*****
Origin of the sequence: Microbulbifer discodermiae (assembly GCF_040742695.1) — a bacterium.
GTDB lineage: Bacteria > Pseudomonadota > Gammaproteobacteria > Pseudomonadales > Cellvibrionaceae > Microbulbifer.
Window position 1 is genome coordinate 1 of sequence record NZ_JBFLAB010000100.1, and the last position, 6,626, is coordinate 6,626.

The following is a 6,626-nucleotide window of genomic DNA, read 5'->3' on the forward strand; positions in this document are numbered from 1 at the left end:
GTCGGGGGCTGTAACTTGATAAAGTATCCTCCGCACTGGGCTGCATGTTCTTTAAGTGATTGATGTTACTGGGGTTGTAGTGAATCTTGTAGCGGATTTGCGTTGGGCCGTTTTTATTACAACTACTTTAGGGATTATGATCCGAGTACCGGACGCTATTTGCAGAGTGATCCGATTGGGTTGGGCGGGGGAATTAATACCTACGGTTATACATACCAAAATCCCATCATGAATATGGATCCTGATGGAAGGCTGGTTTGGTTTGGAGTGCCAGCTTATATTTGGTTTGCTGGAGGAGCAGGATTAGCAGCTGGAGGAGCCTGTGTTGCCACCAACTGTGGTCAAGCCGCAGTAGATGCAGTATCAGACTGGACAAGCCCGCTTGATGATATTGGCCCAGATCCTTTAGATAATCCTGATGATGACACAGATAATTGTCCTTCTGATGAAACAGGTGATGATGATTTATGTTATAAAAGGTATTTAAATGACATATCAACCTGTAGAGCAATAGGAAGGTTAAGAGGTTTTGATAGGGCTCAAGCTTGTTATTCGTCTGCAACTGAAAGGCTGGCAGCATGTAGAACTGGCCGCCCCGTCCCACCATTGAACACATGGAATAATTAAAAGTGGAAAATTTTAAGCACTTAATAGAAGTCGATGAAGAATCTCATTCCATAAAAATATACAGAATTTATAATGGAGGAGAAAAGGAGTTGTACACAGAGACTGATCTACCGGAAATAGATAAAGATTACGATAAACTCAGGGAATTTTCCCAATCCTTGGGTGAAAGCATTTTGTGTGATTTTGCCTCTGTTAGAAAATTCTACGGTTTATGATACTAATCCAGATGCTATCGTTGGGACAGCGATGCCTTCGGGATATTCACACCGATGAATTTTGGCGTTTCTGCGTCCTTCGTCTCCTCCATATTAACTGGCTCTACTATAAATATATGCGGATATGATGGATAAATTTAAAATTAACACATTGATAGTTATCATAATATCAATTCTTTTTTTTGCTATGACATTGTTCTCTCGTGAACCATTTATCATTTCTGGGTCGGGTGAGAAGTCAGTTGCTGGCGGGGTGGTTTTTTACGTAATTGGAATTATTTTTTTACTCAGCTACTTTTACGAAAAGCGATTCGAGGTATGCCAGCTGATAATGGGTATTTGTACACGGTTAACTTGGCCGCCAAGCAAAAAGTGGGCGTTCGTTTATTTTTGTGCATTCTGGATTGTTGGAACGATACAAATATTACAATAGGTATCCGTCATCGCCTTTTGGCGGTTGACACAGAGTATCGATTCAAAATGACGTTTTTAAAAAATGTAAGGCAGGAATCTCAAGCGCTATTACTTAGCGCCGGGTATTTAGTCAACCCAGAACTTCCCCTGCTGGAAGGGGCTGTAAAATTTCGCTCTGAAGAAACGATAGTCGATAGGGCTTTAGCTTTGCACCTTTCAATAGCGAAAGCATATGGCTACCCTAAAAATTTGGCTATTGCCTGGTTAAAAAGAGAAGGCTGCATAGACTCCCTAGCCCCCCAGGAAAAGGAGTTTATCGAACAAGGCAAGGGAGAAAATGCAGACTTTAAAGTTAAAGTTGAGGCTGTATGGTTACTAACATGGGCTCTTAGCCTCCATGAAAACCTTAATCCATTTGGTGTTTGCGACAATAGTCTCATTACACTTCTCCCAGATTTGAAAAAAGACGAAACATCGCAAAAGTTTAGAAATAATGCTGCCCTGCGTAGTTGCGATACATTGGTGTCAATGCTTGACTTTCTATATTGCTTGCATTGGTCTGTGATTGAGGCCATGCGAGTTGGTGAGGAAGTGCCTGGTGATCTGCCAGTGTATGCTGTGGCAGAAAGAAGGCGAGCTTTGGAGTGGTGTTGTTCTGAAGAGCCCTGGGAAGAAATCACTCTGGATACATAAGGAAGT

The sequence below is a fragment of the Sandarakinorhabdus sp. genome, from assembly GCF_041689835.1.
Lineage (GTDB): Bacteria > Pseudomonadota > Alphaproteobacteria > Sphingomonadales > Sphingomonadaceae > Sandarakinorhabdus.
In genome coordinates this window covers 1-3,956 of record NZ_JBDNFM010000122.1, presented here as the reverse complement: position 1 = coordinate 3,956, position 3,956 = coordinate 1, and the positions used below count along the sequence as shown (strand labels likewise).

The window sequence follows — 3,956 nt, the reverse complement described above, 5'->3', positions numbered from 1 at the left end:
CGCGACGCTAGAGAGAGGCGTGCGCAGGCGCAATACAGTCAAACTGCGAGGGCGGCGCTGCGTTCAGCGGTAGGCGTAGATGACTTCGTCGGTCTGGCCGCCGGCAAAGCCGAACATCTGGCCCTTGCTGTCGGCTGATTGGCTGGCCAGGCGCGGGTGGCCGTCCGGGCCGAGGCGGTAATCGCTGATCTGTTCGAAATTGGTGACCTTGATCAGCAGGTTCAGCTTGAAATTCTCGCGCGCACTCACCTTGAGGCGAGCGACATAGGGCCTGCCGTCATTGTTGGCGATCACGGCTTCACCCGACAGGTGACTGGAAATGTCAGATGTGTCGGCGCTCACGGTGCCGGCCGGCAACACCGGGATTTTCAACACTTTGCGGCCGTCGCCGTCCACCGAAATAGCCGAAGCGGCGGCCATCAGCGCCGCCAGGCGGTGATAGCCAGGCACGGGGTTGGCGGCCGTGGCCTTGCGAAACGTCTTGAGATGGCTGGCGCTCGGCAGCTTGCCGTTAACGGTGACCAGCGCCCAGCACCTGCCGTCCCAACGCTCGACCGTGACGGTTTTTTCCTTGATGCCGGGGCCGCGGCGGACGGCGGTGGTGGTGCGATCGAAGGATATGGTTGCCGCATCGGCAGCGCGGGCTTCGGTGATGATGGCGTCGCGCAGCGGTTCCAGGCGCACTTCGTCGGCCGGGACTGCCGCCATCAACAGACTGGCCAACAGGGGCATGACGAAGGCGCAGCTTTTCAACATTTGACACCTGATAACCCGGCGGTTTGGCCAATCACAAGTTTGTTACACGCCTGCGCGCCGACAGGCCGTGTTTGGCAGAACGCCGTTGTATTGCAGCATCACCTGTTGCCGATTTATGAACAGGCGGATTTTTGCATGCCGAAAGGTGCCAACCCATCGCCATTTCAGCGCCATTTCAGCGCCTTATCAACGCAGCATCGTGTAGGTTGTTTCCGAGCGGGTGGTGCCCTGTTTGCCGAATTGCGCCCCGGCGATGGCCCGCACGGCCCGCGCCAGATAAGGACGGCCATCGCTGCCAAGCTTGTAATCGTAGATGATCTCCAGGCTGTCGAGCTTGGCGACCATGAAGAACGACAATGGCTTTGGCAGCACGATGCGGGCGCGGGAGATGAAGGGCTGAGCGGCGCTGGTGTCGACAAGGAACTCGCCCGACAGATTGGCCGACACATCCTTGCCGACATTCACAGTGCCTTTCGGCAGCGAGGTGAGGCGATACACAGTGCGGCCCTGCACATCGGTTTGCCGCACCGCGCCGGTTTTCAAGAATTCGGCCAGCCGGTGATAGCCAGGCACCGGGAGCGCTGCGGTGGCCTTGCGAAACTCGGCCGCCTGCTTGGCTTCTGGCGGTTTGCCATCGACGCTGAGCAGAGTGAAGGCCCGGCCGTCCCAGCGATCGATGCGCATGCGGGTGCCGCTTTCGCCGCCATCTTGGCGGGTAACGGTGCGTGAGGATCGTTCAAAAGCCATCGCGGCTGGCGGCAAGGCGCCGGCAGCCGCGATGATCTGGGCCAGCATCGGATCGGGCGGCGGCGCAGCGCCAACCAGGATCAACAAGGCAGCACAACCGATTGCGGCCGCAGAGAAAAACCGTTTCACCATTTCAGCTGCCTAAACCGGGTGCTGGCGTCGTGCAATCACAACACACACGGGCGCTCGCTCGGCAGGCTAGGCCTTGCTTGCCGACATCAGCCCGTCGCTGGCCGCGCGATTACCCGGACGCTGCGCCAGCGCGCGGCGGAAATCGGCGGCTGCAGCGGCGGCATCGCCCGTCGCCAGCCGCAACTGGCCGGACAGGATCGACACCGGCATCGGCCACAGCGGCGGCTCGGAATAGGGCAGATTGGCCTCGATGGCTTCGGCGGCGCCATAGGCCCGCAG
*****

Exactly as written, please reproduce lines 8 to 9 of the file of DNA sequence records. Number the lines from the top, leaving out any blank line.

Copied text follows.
In genome coordinates this window covers 1-3,956 of record NZ_JBDNFM010000122.1, presented here as the reverse complement: position 1 = coordinate 3,956, position 3,956 = coordinate 1, and the positions used below count along the sequence as shown (strand labels likewise).

The window sequence follows — 3,956 nt, the reverse complement described above, 5'->3', positions numbered from 1 at the left end: